Education and training under Wisconsin Works
Despite its ostensible focus on work, the Wisconsin Works program (W-2) devotes substantial resources to client education and training (also known as “human capital development”). At present, about 60 percent of the W-2 case- load is engaged in some sort of human capital development activity. Among the subset of clients who lack a diploma or high school equivalency, or who have a diploma but still lack basic skills, the number involved in education and training exceeds 90 percent.
Unfortunately, the state’s W-2 education and training strategy fails taxpayers, W-2 clients, and Wisconsin employers. There is abundant evidence for this in the evaluation literature on welfare programs, and in a Milwaukee- area employer survey conducted for this study.
For example, under W-2 the state strongly promotes adult education for clients who enter the program without a high school diploma or GED. Evaluation research shows, however, that adult education programs are ineffective in increasing participant employment rates and earnings.
Evaluation research also shows that only a small minority of welfare clients assigned to education and training activities can be expected to complete those activities— often as low as 10 or 15 percent, even after several years. Even so, the state continues to assign a majority of W-2 clients to education and training, knowing that the vast majority will never finish their assigned activities or earn a credential.
Furthermore, even among welfare recipients who do manage to earn an education or training credential, the marginal value of that credential is almost never sufficient to move a family out of poverty. Thus, the idea that education and training for welfare clients is a ticket to a middle-class existence is an illusion.
Finally, a survey of Milwaukee-area employers conducted for this project indicates that entry-level employers consider a good work ethic and dependability much more important than education or job-specific training. The W-2 program, however, continues to assign clients to education and training activities as if they were highly valued by employers.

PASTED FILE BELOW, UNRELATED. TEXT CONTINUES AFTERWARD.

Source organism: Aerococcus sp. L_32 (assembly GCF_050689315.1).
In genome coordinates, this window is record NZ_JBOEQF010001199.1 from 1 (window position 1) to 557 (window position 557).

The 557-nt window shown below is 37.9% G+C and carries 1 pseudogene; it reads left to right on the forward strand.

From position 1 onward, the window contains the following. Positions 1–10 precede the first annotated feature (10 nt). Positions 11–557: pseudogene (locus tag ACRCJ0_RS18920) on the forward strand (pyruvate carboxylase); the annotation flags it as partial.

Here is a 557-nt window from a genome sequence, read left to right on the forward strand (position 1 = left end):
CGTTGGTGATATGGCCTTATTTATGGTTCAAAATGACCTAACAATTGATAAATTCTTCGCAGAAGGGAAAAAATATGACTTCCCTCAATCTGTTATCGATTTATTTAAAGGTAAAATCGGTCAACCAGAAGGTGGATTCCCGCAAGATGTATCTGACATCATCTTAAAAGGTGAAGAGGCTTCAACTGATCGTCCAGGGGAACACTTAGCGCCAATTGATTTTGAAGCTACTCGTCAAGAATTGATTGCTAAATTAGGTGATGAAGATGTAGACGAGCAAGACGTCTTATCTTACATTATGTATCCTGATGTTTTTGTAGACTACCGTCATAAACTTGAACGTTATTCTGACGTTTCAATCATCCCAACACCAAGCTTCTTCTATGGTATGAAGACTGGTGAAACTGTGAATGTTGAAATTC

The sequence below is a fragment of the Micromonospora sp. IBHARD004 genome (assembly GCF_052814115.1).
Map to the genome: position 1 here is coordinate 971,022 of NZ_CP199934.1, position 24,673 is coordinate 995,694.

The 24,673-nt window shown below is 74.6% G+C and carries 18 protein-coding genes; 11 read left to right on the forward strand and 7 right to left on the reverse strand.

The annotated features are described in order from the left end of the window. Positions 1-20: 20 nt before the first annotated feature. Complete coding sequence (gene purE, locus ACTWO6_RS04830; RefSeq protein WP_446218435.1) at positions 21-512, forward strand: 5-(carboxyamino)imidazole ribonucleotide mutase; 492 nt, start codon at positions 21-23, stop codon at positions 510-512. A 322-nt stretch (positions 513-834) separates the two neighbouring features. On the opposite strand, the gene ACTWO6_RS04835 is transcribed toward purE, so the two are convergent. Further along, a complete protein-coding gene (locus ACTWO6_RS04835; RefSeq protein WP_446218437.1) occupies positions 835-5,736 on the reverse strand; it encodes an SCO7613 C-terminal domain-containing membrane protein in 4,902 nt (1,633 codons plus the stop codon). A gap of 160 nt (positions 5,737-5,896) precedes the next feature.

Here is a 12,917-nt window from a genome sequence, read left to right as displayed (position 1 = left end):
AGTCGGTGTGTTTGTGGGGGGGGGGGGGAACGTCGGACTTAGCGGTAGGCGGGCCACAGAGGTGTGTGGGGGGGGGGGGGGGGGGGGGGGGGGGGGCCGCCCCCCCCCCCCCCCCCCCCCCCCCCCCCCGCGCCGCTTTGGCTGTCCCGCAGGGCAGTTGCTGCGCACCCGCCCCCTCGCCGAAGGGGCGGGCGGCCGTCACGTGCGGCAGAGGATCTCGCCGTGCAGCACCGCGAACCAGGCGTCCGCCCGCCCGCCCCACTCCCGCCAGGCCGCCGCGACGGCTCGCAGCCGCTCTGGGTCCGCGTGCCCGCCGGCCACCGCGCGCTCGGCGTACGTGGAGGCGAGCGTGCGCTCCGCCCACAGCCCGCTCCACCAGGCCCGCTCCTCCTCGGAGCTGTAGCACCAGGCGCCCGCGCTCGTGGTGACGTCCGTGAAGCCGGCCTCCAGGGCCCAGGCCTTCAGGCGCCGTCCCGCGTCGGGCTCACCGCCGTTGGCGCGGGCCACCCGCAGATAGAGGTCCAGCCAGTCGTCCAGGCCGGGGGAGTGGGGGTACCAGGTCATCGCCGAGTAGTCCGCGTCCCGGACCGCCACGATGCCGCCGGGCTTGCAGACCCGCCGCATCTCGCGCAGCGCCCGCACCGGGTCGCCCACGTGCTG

In years past, when families could stay on welfare as long as they were financially eligible, enrolling clients in unproductive human capital development activities was less of a concern. But under the current welfare regime, in which clients are limited to five years’ worth of welfare use over the course of a lifetime, the state has an obligation to make every hour of participant time count. By channeling W-2 clients into often fruitless education and training activities, the state is failing in that obligation.
Based on these findings, the report makes the following recommendations:
- The W-2 program should dramatically scale back the percentage of individuals it assigns to basic skills training, GED preparation, and high school diploma completion.
- No education or training activity should be available through a W-2 agency unless local employers or employer associations have either participated in its creation or affirmed that it is indeed a valuable activity.
- To the fullest extent possible, education and training activities should be put on a pay-for-performance basis—for both providers and participants.
- The W-2 program should emphasize education and training for the most job-ready individuals, rather than the least.
- The State of Wisconsin and W-2 agencies should create “bridge training” programs to help individuals qualify for vocational training.
- Community Service Job assignments for the hardest-to-serve clients could be reorganized along the lines of a supported work model.
- The state should adopt a modified version of Governor Doyle’s Trial Jobs Plus proposal.